Posted on February 5th, 2020

Dr. Daya Hewapathirane

As a global religion, Buddhism today has expanded worldwide.  What is significant to note is that this expansion has always been characterized by a spirit of tolerance, harmonization and assimilation. In the process, Buddhism has absorbed pre-existing beliefs to a point where a clear distinction is often difficult today. This is clearly evident in China, Japan, India, Korea, Thailand and Myanmar among others. The harmonious assimilation of Taoism, Confucianism and Buddhism is well evident in the Chinese form of Buddhism.  The harmonious adaptation of Shinto divinities into Buddhist pantheon – honji-suijaku”, is seen in Japan. How Buddhism harmoniously integrated with pre-existing Shamanistic beliefs is well evident in Korea. Similarly, in Myanmar and Thailand, Buddhism assimilated well with pre- existing nat” worship and animistic beliefs, respectively.

Greco Buddhism of ancient times reveals vividly the harmony and assimilation Buddhism and ancient Greek spirituality. It was as far back as in the 3rd century BCE, that Emperor Asoka, the greatest of Buddhist leaders, highlighted lucidly in one of his famous edicts, the significance of the spirit of tolerance, acceptance, harmonization and assimilation in Buddhism, when he cited – All sects deserve reverence for one reason or another. By thus acting, a man exalts his own sect and at the same time does service to the sects of other people.”

Wherever Buddhism was introduced, it did not encounter any form of violent confrontation because its approach had always been one of tolerance, acceptance, harmonization and assimilation with pre-existing beliefs and spiritual norms. There may be various schools” among Buddhists of the world. But unlike most other religious denominations, there is a good amount of interaction, understanding, cooperation and cordiality among the Buddhist schools”. The reports of famous Chinese pilgrims to India from the fourth to the ninth centuries CE testify that in spite of the fact that at that time, Buddhists were divided into some 18 different schools, bhikkhus belonging to different schools could be found living together in the same monastery, practicing and conducting communal business in peace and harmony.” There are many Buddhist practices, meditation and mindfulness training in particular which are common to all Buddhist traditions, which enable Buddhists to link up and cooperate more closely, in their pursuit of their common goal. This has been the practice even in ancient times.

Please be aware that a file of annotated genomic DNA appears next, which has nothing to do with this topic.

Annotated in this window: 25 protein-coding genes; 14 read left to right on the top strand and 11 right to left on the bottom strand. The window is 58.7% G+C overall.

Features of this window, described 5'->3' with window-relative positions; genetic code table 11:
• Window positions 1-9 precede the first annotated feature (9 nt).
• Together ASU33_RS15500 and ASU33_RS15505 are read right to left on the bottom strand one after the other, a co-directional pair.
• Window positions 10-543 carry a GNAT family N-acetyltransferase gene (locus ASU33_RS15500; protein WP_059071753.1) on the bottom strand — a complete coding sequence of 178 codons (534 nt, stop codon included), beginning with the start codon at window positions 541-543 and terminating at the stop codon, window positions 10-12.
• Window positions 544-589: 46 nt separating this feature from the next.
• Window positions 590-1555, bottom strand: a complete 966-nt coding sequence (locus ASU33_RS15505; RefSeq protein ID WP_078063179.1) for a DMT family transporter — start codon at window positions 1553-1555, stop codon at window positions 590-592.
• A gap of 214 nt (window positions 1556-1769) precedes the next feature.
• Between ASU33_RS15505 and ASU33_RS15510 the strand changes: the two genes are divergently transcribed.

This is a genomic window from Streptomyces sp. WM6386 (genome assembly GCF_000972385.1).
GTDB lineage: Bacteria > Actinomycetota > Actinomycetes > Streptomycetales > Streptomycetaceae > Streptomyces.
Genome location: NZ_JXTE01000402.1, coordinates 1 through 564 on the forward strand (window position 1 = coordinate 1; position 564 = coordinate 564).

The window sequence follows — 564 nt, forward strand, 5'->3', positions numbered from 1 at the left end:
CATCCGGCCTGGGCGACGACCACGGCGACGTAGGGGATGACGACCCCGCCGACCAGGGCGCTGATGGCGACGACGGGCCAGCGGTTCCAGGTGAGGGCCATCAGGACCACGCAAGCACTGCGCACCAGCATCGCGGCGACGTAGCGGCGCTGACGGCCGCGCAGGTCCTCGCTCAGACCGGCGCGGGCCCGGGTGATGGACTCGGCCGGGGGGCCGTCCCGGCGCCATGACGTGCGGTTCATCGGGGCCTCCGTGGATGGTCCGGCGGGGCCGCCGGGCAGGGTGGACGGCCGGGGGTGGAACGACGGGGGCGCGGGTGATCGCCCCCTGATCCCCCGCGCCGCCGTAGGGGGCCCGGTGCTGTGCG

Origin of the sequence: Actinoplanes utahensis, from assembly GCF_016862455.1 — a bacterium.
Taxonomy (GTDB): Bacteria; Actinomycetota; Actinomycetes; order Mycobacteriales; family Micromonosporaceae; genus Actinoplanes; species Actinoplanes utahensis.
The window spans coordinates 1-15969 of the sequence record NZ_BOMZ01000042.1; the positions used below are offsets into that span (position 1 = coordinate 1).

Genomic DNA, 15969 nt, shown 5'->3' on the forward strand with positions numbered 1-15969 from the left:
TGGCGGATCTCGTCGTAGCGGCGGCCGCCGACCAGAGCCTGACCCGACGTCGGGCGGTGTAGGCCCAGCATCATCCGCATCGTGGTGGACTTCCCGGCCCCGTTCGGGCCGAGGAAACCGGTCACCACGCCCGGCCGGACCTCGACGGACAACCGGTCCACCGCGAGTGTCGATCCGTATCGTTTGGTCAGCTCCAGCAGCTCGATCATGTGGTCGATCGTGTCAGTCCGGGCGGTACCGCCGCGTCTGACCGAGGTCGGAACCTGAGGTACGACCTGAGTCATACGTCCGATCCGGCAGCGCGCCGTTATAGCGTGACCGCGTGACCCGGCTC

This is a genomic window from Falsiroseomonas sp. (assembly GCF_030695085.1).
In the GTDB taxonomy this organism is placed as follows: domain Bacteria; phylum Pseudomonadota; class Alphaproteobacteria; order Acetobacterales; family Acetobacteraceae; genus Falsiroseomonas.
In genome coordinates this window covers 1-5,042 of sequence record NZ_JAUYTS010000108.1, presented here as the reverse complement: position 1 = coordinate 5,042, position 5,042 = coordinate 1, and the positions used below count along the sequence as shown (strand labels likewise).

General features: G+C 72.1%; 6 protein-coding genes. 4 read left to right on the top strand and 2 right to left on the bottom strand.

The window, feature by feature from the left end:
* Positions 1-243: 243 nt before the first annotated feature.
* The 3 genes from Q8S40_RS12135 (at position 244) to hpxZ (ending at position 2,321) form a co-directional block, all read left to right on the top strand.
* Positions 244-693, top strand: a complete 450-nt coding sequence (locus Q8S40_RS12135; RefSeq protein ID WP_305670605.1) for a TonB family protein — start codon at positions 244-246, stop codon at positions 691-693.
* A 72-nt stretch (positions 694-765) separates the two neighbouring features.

Buddhists experienced untold persecution from non-Buddhists during the history of Buddhism. Persecution may refer to unwarranted arrest, imprisonment, beating, torture, or execution. It also may refer to the confiscation or destruction of property, or the incitement of hatred toward Buddhists. Christians, Muslims and Communists were largely responsible for such persecution and destruction. In the late 12 century, Muslim invaders slaughtered thousands of Buddhist monks in places such as Bihar, and Kashmir in India. The Buddhist University of Nalanda with its great library was left in ruins. Countless ancient Buddhist monuments were defaced or destroyed, virtually erasing the Buddhist faith from India.

Atrocities committed by Catholics and Christians in Sri Lanka especially during the 16th to 20th century period were no different. The Evangelical Christian unethical prosetytization menace and Wahhabi Muslim fundamentalism, have become problems for Sri Lankan Buddhists in recent decades. The religious fanaticism and brutality and the unethical and confrontational approaches adopted by some conventional religions in the past and today, to serve their selfish ends, provide a stark contrast to the approach in Buddhism which is reflective of the Buddha’s supreme message of harmony and moderation, of an inspiring middle way” in all human situations in an impermanent world.


In contemporary times we witness the growing fundamentalism of Wahhabi Islam, aggressively proclaiming its beliefs, zealously proselytizing, and even taking up arms against its opponents. A fundamentalist and intolerant stance, taken by any religion, is offensive to followers of other faiths and to those of no faith at all. Overzealous attempts at conversion disturb peaceful coexistence.

Intolerance is essential only to monotheism. An only God is by nature a jealous God who will not allow another to live. When a religion sees its scripture as revealed and divinely inspired, it finds a basis for exclusivity and intolerance. Justification for intolerance is provided by the very nature of a Supreme Being who is described as a jealous and angry being, who punishes those who defy Him with eternal damnation.

There are stories in the Bible which describe God as committing genocide on unbelievers with violence toward men, women, children, and even the unborn. The Koran says: Slay unbelievers wherever you find them, and drive them out of the places they drove you from…fight them until idolatry is no more and God’s religion is supreme.”


Buddhism does not accept an omnipotent God, a Creator, nor any revealed scripture. Because faith in God or a savior is not an issue for Buddhists, there is no reason to judge others, to condemn them for their beliefs, or to feel compelled to convert them.